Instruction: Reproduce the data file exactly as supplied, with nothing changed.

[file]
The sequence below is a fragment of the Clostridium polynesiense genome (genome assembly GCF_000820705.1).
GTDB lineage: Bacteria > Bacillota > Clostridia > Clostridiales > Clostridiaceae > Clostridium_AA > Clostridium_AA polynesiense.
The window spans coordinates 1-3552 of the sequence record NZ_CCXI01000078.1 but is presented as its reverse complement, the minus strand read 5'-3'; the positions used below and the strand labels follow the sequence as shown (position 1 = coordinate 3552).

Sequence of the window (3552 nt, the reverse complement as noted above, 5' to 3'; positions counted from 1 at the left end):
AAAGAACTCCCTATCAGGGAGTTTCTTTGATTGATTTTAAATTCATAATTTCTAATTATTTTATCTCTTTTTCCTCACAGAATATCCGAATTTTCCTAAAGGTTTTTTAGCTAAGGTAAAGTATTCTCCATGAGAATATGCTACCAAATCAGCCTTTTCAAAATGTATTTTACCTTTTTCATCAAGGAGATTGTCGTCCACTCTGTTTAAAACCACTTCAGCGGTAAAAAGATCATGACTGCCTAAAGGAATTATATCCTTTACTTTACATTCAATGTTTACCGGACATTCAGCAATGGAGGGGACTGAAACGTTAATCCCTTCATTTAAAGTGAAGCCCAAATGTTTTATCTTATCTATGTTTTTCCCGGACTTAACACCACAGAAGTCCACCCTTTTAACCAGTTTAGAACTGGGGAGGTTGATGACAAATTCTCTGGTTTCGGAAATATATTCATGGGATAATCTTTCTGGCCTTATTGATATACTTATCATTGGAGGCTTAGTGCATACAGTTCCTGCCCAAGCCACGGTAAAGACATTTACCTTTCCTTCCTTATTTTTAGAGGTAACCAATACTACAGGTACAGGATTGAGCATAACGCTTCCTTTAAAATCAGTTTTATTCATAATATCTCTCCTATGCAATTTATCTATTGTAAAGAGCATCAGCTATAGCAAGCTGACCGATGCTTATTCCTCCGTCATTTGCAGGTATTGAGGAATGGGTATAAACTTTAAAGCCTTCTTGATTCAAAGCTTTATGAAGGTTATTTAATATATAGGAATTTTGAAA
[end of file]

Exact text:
The sequence below is a fragment of the Clostridium polynesiense genome (genome assembly GCF_000820705.1).
GTDB lineage: Bacteria > Bacillota > Clostridia > Clostridiales > Clostridiaceae > Clostridium_AA > Clostridium_AA polynesiense.
The window spans coordinates 1-3552 of the sequence record NZ_CCXI01000078.1 but is presented as its reverse complement, the minus strand read 5'-3'; the positions used below and the strand labels follow the sequence as shown (position 1 = coordinate 3552).

Sequence of the window (3552 nt, the reverse complement as noted above, 5' to 3'; positions counted from 1 at the left end):
AAAGAACTCCCTATCAGGGAGTTTCTTTGATTGATTTTAAATTCATAATTTCTAATTATTTTATCTCTTTTTCCTCACAGAATATCCGAATTTTCCTAAAGGTTTTTTAGCTAAGGTAAAGTATTCTCCATGAGAATATGCTACCAAATCAGCCTTTTCAAAATGTATTTTACCTTTTTCATCAAGGAGATTGTCGTCCACTCTGTTTAAAACCACTTCAGCGGTAAAAAGATCATGACTGCCTAAAGGAATTATATCCTTTACTTTACATTCAATGTTTACCGGACATTCAGCAATGGAGGGGACTGAAACGTTAATCCCTTCATTTAAAGTGAAGCCCAAATGTTTTATCTTATCTATGTTTTTCCCGGACTTAACACCACAGAAGTCCACCCTTTTAACCAGTTTAGAACTGGGGAGGTTGATGACAAATTCTCTGGTTTCGGAAATATATTCATGGGATAATCTTTCTGGCCTTATTGATATACTTATCATTGGAGGCTTAGTGCATACAGTTCCTGCCCAAGCCACGGTAAAGACATTTACCTTTCCTTCCTTATTTTTAGAGGTAACCAATACTACAGGTACAGGATTGAGCATAACGCTTCCTTTAAAATCAGTTTTATTCATAATATCTCTCCTATGCAATTTATCTATTGTAAAGAGCATCAGCTATAGCAAGCTGACCGATGCTTATTCCTCCGTCATTTGCAGGTATTGAGGAATGGGTATAAACTTTAAAGCCTTCTTGATTCAAAGCTTTATGAAGGTTATTTAATATATAGGAATTTTGAAA